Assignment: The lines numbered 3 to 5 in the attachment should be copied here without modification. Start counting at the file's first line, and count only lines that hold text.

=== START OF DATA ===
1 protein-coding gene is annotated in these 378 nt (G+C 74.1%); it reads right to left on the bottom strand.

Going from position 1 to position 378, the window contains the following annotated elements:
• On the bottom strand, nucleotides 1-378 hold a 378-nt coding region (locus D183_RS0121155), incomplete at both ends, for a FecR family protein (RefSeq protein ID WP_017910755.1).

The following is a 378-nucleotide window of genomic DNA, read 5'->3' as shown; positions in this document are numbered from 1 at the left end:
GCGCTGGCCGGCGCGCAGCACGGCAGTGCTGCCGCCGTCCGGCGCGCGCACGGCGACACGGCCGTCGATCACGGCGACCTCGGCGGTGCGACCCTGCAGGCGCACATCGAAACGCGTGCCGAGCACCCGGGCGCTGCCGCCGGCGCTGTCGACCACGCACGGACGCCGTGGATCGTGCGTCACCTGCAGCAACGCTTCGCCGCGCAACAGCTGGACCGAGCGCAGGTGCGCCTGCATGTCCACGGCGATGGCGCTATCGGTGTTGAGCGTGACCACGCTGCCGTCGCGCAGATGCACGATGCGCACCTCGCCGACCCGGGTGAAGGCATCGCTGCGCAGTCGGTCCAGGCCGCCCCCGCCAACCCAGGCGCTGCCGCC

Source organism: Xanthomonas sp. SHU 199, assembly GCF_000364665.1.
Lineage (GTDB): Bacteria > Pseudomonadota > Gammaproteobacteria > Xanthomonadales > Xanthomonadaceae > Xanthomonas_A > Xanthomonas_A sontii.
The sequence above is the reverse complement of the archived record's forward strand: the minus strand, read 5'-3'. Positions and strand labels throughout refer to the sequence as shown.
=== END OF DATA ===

• On the bottom strand, nucleotides 1-378 hold a 378-nt coding region (locus D183_RS0121155), incomplete at both ends, for a FecR family protein (RefSeq protein ID WP_017910755.1).

The following is a 378-nucleotide window of genomic DNA, read 5'->3' as shown; positions in this document are numbered from 1 at the left end:
GCGCTGGCCGGCGCGCAGCACGGCAGTGCTGCCGCCGTCCGGCGCGCGCACGGCGACACGGCCGTCGATCACGGCGACCTCGGCGGTGCGACCCTGCAGGCGCACATCGAAACGCGTGCCGAGCACCCGGGCGCTGCCGCCGGCGCTGTCGACCACGCACGGACGCCGTGGATCGTGCGTCACCTGCAGCAACGCTTCGCCGCGCAACAGCTGGACCGAGCGCAGGTGCGCCTGCATGTCCACGGCGATGGCGCTATCGGTGTTGAGCGTGACCACGCTGCCGTCGCGCAGATGCACGATGCGCACCTCGCCGACCCGGGTGAAGGCATCGCTGCGCAGTCGGTCCAGGCCGCCCCCGCCAACCCAGGCGCTGCCGCC